Patient Perspective on Cross-Linking

Learn more about the importance of early diagnosis and treatment from a keratoconus patient and her treating physician.

A General Overview

Corneal cross-linking is a minimally invasive outpatient procedure that combines the use of Photrexa® Viscous (riboflavin 5’-phosphate in 20% dextran ophthalmic solution), Photrexa® (riboflavin 5’-phosphate ophthalmic solution) and the KXL® system for the treatment of progressive keratoconus.

Corneal Cross-Linking: A New Standard of Care for Progressive Keratoconus

Corneal collagen cross-linking is an innovative therapy that has transformed the treatment of progressive keratoconus. Historically, as many as 1 in 5 patients with progressive keratoconus have required a corneal transplant, with more than half needing multiple transplants within 20 years.1, 2

¹Pramanik S, Musch DC, Sutphin JE, Farjo AA. Extended long-term outcomes of penetrating keratoplasty for keratoconus. Ophthalmology 2006;113(9):1633-8.
2Maharana PK, Agarwal K, Jhanji V, Vajpayee RB. Deep anterior lamellar keratoplasty for keratoconus: a review. Eye Contact Lens 2014;40(6):382-9.

Top Questions to Ask Your Eye Doctor Download PDF

FDA Approval

The first and only therapeutic products for corneal cross-linking which have been FDA approved to treat progressive keratoconus.

In April 2016, the FDA approved Photrexa® Viscous (riboflavin 5’-phosphate in 20% dextran ophthalmic solution) and Photrexa® (riboflavin 5’-phosphate ophthalmic solution) and the KXL® System for corneal cross-linking, a minimally invasive outpatient procedure that combines the use of Vitamin B2 eye drops and ultra-violet (UV) light.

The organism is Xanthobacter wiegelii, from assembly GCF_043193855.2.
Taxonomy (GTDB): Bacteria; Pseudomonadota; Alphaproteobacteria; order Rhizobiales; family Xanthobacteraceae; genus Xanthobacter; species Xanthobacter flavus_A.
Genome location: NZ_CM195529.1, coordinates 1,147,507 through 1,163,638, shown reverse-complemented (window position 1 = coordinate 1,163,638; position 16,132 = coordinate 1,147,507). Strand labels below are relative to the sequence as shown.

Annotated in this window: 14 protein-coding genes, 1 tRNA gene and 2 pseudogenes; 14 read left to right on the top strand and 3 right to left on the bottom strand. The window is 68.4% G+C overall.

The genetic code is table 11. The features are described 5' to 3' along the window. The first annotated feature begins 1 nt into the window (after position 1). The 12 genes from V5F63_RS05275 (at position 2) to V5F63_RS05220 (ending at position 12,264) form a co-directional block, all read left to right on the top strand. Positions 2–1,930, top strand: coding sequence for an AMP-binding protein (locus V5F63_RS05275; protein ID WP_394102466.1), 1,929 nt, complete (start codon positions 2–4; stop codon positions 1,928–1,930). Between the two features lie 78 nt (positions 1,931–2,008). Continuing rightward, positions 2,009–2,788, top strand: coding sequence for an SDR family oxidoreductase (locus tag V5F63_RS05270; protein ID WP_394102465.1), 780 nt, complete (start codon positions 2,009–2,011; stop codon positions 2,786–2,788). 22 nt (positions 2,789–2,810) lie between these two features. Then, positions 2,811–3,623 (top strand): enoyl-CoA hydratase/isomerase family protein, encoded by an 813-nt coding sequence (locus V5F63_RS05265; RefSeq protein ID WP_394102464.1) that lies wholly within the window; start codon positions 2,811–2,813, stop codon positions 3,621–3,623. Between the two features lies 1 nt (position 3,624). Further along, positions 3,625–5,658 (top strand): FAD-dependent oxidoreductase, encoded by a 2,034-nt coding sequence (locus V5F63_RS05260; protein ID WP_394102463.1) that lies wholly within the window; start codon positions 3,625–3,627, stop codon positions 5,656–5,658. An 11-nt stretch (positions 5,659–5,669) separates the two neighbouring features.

The approval of Photrexa Viscous, Photrexa and the KXL System offers an effective treatment for patients who, until recently, had no therapeutic options to limit the progression of this sight-threatening disease.

Don’t wait to call the eye doctor if you notice changes in your child’s vision! Ask about FDA approved cross-linking, clinically proven to limit the progression of this sight-threatening disease.

Cross-Linking

Learn more about this outpatient procedure

View our Living with Keratoconus Patient Brochure.

Patient FAQs

Discover answers to the most common questions surrounding cross-linking

Visit the Patient FAQ Section to learn more.

It is estimated that...

1 Out of Every 2,000

persons in the general population have Keratoconus1

You can find more information from the National Keratoconus Foundation.

1. Kennedy R. H., Bourne W. M., Dyer J. A. A 48-year clinical and epidemiologic study of keratoconus. The American Journal of Ophthalmology. 1986;101(3):267–273. doi: 10.1016/0002-9394(86)90817-2.

Corneal cross-linking provides patients a much-needed option to treat this debilitating disease. Patients suffering from progressive keratoconus can now receive a therapeutic treatment that has been rigorously tested and approved."

Mary Prudden, Executive Director for the National Keratoconus Foundation

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